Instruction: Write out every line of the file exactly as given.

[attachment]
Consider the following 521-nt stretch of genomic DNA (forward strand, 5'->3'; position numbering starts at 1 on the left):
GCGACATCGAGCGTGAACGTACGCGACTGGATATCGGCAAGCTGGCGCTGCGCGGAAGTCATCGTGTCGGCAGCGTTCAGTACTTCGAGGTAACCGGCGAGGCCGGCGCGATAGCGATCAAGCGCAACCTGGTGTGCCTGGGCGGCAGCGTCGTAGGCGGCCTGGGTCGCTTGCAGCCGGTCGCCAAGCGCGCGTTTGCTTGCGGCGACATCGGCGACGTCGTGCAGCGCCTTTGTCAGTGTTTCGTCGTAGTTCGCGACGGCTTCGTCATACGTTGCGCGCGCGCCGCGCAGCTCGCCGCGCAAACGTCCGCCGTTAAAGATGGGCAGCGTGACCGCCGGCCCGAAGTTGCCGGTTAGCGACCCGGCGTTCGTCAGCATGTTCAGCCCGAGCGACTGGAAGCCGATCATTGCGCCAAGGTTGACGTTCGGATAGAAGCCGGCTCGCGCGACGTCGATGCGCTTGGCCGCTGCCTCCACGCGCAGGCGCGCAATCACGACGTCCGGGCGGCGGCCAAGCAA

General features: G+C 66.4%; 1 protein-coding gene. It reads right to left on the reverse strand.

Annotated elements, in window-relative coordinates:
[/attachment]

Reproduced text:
Consider the following 521-nt stretch of genomic DNA (forward strand, 5'->3'; position numbering starts at 1 on the left):
GCGACATCGAGCGTGAACGTACGCGACTGGATATCGGCAAGCTGGCGCTGCGCGGAAGTCATCGTGTCGGCAGCGTTCAGTACTTCGAGGTAACCGGCGAGGCCGGCGCGATAGCGATCAAGCGCAACCTGGTGTGCCTGGGCGGCAGCGTCGTAGGCGGCCTGGGTCGCTTGCAGCCGGTCGCCAAGCGCGCGTTTGCTTGCGGCGACATCGGCGACGTCGTGCAGCGCCTTTGTCAGTGTTTCGTCGTAGTTCGCGACGGCTTCGTCATACGTTGCGCGCGCGCCGCGCAGCTCGCCGCGCAAACGTCCGCCGTTAAAGATGGGCAGCGTGACCGCCGGCCCGAAGTTGCCGGTTAGCGACCCGGCGTTCGTCAGCATGTTCAGCCCGAGCGACTGGAAGCCGATCATTGCGCCAAGGTTGACGTTCGGATAGAAGCCGGCTCGCGCGACGTCGATGCGCTTGGCCGCTGCCTCCACGCGCAGGCGCGCAATCACGACGTCCGGGCGGCGGCCAAGCAA

General features: G+C 66.4%; 1 protein-coding gene. It reads right to left on the reverse strand.

Annotated elements, in window-relative coordinates: